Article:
Part III of a series investigating projects that document religious and cultural diversity across the country.
By Lauren Horn Griffin
As we prepare to launch our own research project mapping and documenting the cultural diversity of Texas, we want to give our readers an idea of the types of initiatives from across the country that examine religion and culture in the public sphere. Each of these projects, like the IDCL, are working to provide resources that will further conversations about the challenges and possibilities of diversity in the U.S. We will be posting a series of blogs profiling a variety of projects that are dedicated to improving understandings of religious diversity.
How might we understand religious diversity if we begin by listening? The Religious Soundmap Project produces audio recordings of religious practices from across the Midwest, exploring religious diversity through sound. Sounds both reflect and contribute to the shaping of communities, and as the Midwest grows more diverse, researchers wanted to create a digital sound map that could capture that diversity in a unique way. Their recordings include sounds from rituals such as Islamic prayer calls or Buddhist chanting, but they also include sounds in homes and workplaces during public festivals and even secular gatherings, such as school graduations or football games. Their aim is to record any auditory events “with spiritual significance.” These sounds will be accompanied by interviews with practitioners, visual images, explanatory texts, and interpretive essays.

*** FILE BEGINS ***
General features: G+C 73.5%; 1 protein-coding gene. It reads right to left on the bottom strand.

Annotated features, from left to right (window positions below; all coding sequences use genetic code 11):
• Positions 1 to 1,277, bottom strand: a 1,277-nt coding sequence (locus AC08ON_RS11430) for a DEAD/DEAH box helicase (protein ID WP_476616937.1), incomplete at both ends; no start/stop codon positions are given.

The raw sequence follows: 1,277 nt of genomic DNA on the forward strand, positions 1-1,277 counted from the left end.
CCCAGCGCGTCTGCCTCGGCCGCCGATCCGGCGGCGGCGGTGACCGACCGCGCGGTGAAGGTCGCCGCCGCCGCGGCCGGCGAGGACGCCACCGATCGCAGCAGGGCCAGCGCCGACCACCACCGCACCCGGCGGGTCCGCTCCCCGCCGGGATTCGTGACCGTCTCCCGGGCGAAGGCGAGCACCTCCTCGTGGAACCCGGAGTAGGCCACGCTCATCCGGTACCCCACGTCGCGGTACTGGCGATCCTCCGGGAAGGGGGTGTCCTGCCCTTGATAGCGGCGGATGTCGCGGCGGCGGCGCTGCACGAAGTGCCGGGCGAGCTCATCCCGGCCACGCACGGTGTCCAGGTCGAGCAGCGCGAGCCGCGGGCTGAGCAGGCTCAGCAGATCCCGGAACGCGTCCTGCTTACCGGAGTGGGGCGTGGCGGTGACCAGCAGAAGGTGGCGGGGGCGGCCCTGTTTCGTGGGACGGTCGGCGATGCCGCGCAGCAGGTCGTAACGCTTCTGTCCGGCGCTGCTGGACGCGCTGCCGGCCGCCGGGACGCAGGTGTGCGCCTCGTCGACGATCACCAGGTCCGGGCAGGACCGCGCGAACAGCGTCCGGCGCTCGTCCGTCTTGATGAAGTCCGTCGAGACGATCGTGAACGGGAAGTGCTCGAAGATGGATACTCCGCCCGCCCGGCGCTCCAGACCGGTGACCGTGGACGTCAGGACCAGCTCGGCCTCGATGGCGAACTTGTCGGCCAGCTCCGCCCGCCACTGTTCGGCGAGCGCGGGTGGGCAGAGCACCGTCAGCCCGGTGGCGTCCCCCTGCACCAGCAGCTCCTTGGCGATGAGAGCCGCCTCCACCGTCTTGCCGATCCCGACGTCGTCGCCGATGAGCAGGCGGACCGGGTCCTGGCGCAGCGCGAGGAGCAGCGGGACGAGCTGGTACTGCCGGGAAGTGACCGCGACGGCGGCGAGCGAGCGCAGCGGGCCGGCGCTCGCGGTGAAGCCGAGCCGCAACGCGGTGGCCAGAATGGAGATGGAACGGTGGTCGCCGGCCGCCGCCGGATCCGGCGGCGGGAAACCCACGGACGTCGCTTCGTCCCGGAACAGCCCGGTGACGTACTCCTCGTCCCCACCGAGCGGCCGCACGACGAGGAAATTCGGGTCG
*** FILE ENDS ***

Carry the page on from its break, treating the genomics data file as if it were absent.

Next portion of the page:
In addition to creating a searchable map, the team will archive its recordings at OSU’s library. After the map officially launches next spring, there will be museum installations and traveling exhibitions. All of these resources will also be publicly accessible online, providing an interactive research and teaching tool for anyone interested in exploring the religious diversity of the Midwest.
Led by Professor Amy DeRogatis from Michigan State University and Professor Isaac Weiner of The Ohio State University, their team consists of faculty and students from religious studies, ethnomusicology, American studies, and multimedia graphic design. They have already started mapping, and so far their recordings include a Nepali Fellowship at the Central Free Methodist Church in Lansing, MI, and a Hindu Ritual at the Bharatiya Temple in Meridian Charter Township, MI.
The project is funded by a $30,000 grant from the Humanities Without Walls consortium, an initiative that aims to stimulate a reconsideration of the Midwest as a site that shapes global economies and cultures. The consortium is based at the Illinois Program for Research in the Humanities at the University of Illinois at Urbana-Champaign, and is funded by a grant from the Mellon Foundation.
Sound, then, is an understudied and interesting lens through which to view religious and cultural diversity in a particular setting. According to DeRogatis, their aim is to think as expansively as possible about where and when religion happens and to work with local communities to identify sounds of spiritual significance. In this way, this innovative digital humanities project aims to invite new ways of thinking about the “global Midwest.”